It’s no secret that the elderly have easily-identifiable mental issues, mostly speed of processing and the difficulty of forming short-term memory.  What isn’t as well communicated is how less-than-peak-performance brain function affects you long before you become that old.  In the last few years, I find myself:

  • Sensitive to emotion and empathy.  I guess this comparison is inevitable, given my nerd pedigree, but it’s very much like Bendii Syndrome, where you feel emotion more strongly.  There have been times when I was expected to be impartial in a situation, only to find myself quite subjective and borderline irrational based on how I personally felt.
  • Feeling a pervasive sense of loss.  When I first started out in my career (and hobbies), I had an experience and intellectual advantage in my field.  Someone much older than me described me as “the smartest kid in the room”, and I definitely felt that way up until about 8 years ago.  You can see a definite correlation between how much I felt I was losing that and my demoscene productions from 2013 through 2015 — almost as if I was desperately trying to cling to that feeling of being the smartest kid in the room.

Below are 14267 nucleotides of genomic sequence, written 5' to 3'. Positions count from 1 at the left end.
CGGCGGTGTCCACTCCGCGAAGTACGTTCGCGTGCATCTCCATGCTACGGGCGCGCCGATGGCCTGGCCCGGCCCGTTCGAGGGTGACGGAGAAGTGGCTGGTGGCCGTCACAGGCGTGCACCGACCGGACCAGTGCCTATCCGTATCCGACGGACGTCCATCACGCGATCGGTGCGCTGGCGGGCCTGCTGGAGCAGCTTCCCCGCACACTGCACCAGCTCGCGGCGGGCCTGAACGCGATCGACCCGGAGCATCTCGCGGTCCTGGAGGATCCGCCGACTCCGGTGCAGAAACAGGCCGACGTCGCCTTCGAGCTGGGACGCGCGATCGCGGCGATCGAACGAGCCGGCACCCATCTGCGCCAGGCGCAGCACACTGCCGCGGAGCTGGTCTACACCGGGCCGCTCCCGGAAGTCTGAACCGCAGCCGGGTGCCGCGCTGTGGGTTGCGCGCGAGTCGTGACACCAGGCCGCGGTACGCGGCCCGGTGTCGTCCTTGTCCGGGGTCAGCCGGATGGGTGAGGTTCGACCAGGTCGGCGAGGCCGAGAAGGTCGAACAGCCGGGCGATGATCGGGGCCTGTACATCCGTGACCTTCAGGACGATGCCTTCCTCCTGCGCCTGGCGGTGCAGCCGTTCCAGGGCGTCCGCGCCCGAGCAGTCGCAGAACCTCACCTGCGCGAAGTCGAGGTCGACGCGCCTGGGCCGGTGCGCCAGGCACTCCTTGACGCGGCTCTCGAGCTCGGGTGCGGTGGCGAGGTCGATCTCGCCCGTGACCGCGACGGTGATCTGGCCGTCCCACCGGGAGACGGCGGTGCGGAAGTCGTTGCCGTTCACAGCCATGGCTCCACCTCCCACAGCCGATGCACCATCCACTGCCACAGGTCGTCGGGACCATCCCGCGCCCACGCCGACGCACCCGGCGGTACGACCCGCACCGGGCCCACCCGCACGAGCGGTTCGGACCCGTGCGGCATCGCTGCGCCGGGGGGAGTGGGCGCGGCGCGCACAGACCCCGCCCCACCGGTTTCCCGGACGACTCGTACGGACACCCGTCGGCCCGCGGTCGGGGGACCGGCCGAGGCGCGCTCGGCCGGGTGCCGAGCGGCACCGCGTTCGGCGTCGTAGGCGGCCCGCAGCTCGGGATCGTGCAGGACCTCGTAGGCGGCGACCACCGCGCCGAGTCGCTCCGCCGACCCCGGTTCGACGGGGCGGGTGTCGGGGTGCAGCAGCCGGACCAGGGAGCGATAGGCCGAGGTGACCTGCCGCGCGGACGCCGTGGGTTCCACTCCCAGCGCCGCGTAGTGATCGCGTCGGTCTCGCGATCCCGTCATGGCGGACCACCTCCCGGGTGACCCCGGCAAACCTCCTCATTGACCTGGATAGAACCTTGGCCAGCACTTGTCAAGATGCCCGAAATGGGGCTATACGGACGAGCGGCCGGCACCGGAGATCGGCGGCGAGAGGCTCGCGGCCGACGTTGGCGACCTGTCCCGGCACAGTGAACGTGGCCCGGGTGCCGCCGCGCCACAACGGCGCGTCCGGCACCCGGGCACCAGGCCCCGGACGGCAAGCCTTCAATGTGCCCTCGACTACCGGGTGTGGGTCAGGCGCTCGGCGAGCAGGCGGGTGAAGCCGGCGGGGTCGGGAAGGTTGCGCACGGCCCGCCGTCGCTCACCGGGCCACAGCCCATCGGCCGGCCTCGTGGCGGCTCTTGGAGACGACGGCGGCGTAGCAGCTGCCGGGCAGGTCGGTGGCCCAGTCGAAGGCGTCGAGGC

• Being resistant to change.  As emotional response increases, logical reasoning has to fight harder to win.  There are many changes in last few years I’ve resisted because I felt about them a certain way, when logically they made perfect sense to me.
  • Tiring after periods of concentration.  What happens when you work a muscle too much?  It gets tired and hurts.  What happens when I have to learn something new, or concentrate on a difficult problem?  I feel fatigued.

There are ways to mitigate the above, but the cruel irony is that your brain is the organ that has to fix itself, and it’s malfunctioning.  I should get more sleep, exercise, eat better — but my brain wants everything to just go away.

Posted in Uncategorized | 5 Comments »

You cannot violate the laws of physics

Posted by Trixter on May 4, 2018

It’s technology refresh time at casa del Trixter.  I’m dabbling in 4K videography, and upgrading my 9-year-old i7-980X system to an i7-8700K to keep up.  Another activity to support this is  upgrading the drives in my home-built ZFS-based NAS, where I back up my data before it is additionally backed up to cloud storage.  The NAS’ 4x2TB drives were replaced with 2x8TB and 2x3TB (cost reasons) in a RAID-10 config, and it mostly went well until I started to see disconnection errors during periods of heavy activity (ie. a zpool scrub):

Apr 30 19:32:07 FORTKNOX kernel: sd 0:0:2:0: [sdc] Device not ready
Apr 30 19:32:07 FORTKNOX kernel: sd 0:0:2:0: [sdc] 
Apr 30 19:32:07 FORTKNOX kernel: Result: hostbyte=DID_OK driverbyte=DRIVER_SENSE